8. Anonymous says:

    The problem would be that in a country with high unemployment (unlike the US, Maine’s unemployment is 5%) finding truckers doesn’t seem to be a problem. So it’s quite a gamble and essentially means all those ‘jobs jobs jobs’ are all low wage trucking jobs. Not to mention the assumption seems to be that WE should fund these stations. Isn’t it enough that Irving gets dibs on any of the best spots on the highway? However, I’d certainly love to see better working conditions for truckers-but that doesn’t seem to be the industry aims. Even truck stops emphasize lounges, internet, video games and televisions. I would think exercise rooms would be far more beneficial.

    I still think the province would be far better off with a toll on the highway. This is what most trade route nations or empires have done. Middle eastern countries made fortunes charging a miniscule tax on the massive amount of products destined to the west from the east (and vice versa). Right now on the toll highway taxpayers still pay the company based on how much traffic is on it, which means as more truck traffic goes through, the more taxpayers pay. With tolls that would be money from Nova Scotia and Ontario trucking companies.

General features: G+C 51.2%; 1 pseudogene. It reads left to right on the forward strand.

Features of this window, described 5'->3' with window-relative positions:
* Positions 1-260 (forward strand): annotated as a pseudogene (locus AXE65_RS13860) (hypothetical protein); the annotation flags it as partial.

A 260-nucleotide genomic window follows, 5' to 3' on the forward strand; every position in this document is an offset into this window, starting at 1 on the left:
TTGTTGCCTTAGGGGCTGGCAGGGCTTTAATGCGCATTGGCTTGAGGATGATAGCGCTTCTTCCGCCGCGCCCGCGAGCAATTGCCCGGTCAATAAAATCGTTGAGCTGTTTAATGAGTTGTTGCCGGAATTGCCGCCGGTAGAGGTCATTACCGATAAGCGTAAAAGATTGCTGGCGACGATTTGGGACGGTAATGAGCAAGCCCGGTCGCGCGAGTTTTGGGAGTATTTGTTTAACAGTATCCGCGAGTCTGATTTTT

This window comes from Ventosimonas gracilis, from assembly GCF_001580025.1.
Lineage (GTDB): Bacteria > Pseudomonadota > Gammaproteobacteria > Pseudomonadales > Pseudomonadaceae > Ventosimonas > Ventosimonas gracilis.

Meanwhile, of course, I checked and Saint John has 24 docking points at its port. I’m still fuzzy on why we in New Brunswick would be forsaking our own jobs and port in favour of Nova Scotia.

  9. Anonymous says:

    This is about ‘leveraging the port of St.John’ so may be out of line here. However, I was at the Port Authorities websites-Halifax and St.John. Both are extremely busy ports, Halifax has more terminals but essentially has a different business plan.